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Journal of English for Academic Purposes 11 (2012) 294–303

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Journal of English for Academic Purposes
journal homepage: www.elsevier.com/locate/jeap

Effects of an efficacy-focused approach to academic writing
on students’ perceptions of themselves as writers
Kris Van de Poel a, b, *, Jessica Gasiorek c, d
a
University of Antwerp, Applied Language Studies, Rodestraat 14 R202, BE 2000 Antwerp, Belgium
b
North-West University, School of Languages, Private Bag X6001, Potchefstroom 2520, South Africa
c
Department of Communication, SS&MS Bldg., Santa Barbara, CA 93106, USA
d
University of Antwerp, Belgium

a b s t r a c t

Keywords: To become a successful participant in the community of their academic discipline, students
Efficacy must learn this community’s communicative currency: the norms, standards, procedures,
Academic discourse and linguistic forms that constitute academic discourse. However, it is rare for a disci-
Academic literacies
pline’s expectations and requirements to be overtly discussed or taught, despite the fact
S/FL academic writing
that research has demonstrated that there is a persistent gap between staff and student
EAP
expectations and standards in this domain. In this article, we focus on academic writing,
one component of academic discourse. Specifically, we consider the effects of an efficacy-
focused teaching approach (actively targeting students’ knowledge, skills, and related
affect) on S/FL English language and literature students’ (self-reported) knowledge of what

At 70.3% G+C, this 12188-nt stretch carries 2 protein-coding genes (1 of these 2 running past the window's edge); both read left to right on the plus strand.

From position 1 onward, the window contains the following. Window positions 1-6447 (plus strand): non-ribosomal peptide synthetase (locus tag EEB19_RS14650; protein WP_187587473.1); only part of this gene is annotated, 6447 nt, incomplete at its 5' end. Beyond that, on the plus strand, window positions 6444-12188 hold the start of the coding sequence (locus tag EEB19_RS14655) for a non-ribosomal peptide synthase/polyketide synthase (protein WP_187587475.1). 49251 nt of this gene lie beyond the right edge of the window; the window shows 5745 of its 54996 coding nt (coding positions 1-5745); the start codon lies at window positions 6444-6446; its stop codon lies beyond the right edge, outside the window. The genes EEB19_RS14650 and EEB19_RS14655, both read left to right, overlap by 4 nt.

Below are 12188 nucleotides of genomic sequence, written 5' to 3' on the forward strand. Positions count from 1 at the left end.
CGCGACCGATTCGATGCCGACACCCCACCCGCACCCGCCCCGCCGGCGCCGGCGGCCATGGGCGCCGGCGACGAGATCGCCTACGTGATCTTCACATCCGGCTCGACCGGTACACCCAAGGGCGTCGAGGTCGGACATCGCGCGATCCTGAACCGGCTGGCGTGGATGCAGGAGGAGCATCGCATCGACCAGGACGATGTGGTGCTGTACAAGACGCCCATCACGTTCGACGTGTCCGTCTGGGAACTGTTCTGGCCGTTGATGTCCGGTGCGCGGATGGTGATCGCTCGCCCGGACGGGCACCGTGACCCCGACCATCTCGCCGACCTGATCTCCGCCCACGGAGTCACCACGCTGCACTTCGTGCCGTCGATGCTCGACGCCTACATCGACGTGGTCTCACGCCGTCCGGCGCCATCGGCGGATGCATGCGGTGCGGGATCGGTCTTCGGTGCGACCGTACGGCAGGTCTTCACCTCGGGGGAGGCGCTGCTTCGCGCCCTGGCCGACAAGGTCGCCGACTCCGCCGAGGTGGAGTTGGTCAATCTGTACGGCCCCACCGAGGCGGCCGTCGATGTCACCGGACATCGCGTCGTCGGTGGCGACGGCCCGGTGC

constitutes academic writing, their comfort discussing it, and the role this has in their
perceptions of themselves as writers. We conclude by discussing the implications of these
findings for learning and teaching in the area of academic writing.
Ó 2012 Elsevier Ltd. All rights reserved.

1. Introduction

Learning to write for an academic context is not easy; learning to write for an academic context in a second/foreign
language (S/FL) is perhaps doubly difficult. In this article, we consider academic writing a component of academic discourse,
a set of contextualized practices into which students in a tertiary education setting need to be socialized. Research has
demonstrated that there is a persistent gap between staff and student expectations with respect to what is considered “good”
academic writing (Cotton, 2004, p. 97; Lea & Street, 1998; Street, 1999; Van de Poel & Brunfaut, 2004a, p. 329). Students often
do not know what qualities their instructors are looking for in their writing, and as such do not have confidence in their ability
to write in this context. Students’ confidence in their writing capabilities has been found to influence their writing motivation
as well as writing anxiety, grade goals, and depth of processing (see Pajeres, 2003 for a review of the literature); as such, the
effects of writing instruction on confidence, as well as competence, are important to consider.
In what follows, we propose that explicitly making students aware of the standards for academic writing in a Flemish (i.e.
in the northern Dutch-speaking part of Belgium) university setting, paired with a program of instruction targeting the skills
necessary to meet those standards, should positively impact students’ confidence in their own writing abilitiesdin other
words, their self-efficacy, or belief in their own capability to accomplish what is asked of them (Bandura, 1986; Pajeres, 1996).
We then present a study undertaken in Flanders, Belgium that examines the effects of such an instructional program on S/FL